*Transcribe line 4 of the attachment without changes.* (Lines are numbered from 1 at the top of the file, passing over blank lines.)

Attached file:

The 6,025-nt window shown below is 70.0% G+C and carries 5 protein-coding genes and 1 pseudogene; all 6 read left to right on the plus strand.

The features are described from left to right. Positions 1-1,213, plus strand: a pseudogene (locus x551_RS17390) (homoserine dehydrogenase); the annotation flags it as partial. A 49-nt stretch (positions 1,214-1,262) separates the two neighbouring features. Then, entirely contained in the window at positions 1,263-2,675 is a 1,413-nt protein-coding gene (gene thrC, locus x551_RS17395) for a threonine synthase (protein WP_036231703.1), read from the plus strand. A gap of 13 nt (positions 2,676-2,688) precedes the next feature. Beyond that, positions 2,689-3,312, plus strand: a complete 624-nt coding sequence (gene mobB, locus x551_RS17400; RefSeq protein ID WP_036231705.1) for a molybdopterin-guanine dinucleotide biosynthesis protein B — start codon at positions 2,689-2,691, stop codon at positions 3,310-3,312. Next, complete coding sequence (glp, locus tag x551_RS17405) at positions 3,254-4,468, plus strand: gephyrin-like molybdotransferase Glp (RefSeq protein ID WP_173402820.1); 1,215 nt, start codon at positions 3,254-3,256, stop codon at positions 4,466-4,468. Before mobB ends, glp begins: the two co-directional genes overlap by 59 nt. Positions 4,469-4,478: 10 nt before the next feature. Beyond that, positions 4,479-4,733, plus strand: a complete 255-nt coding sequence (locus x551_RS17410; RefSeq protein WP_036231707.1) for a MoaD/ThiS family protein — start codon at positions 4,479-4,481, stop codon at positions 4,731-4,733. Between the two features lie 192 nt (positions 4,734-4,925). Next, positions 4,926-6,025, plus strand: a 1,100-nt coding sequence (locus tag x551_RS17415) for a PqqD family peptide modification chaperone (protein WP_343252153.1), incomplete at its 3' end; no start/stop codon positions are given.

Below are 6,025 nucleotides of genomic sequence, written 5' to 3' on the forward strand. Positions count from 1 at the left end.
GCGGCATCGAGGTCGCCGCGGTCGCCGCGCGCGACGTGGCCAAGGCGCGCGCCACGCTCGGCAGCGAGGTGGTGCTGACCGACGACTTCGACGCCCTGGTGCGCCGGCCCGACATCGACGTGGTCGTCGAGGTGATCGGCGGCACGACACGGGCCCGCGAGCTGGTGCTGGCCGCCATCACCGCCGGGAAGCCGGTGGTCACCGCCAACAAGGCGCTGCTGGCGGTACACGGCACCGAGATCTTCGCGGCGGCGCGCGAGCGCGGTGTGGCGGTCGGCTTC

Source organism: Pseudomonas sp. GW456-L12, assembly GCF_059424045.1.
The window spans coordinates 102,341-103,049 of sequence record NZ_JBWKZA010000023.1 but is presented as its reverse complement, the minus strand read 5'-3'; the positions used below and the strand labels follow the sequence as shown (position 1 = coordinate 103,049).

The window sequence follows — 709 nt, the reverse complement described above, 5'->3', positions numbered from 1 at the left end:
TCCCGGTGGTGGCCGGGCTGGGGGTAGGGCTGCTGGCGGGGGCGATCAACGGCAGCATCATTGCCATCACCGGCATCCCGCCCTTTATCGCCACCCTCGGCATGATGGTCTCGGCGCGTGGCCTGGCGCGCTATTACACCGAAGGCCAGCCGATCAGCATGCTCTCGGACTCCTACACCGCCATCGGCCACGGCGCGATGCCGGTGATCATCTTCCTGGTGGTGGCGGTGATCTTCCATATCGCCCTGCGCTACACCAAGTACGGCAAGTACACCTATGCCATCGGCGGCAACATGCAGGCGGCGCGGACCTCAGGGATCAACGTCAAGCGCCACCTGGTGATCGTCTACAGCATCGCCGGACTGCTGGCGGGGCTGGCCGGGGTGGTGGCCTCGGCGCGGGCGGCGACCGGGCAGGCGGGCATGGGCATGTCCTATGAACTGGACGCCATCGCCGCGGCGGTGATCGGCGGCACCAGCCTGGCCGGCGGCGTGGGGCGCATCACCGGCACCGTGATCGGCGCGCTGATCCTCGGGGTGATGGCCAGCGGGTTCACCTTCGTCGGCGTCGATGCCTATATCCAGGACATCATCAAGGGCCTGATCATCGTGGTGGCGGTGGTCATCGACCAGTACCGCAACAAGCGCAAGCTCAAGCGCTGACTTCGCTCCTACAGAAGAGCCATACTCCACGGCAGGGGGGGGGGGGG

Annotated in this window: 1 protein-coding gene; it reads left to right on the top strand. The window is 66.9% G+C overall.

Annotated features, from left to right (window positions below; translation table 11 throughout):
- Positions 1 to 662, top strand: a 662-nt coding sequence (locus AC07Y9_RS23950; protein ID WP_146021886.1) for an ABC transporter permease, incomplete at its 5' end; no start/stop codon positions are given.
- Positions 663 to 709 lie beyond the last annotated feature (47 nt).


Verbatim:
GCGGCATCGAGGTCGCCGCGGTCGCCGCGCGCGACGTGGCCAAGGCGCGCGCCACGCTCGGCAGCGAGGTGGTGCTGACCGACGACTTCGACGCCCTGGTGCGCCGGCCCGACATCGACGTGGTCGTCGAGGTGATCGGCGGCACGACACGGGCCCGCGAGCTGGTGCTGGCCGCCATCACCGCCGGGAAGCCGGTGGTCACCGCCAACAAGGCGCTGCTGGCGGTACACGGCACCGAGATCTTCGCGGCGGCGCGCGAGCGCGGTGTGGCGGTCGGCTTC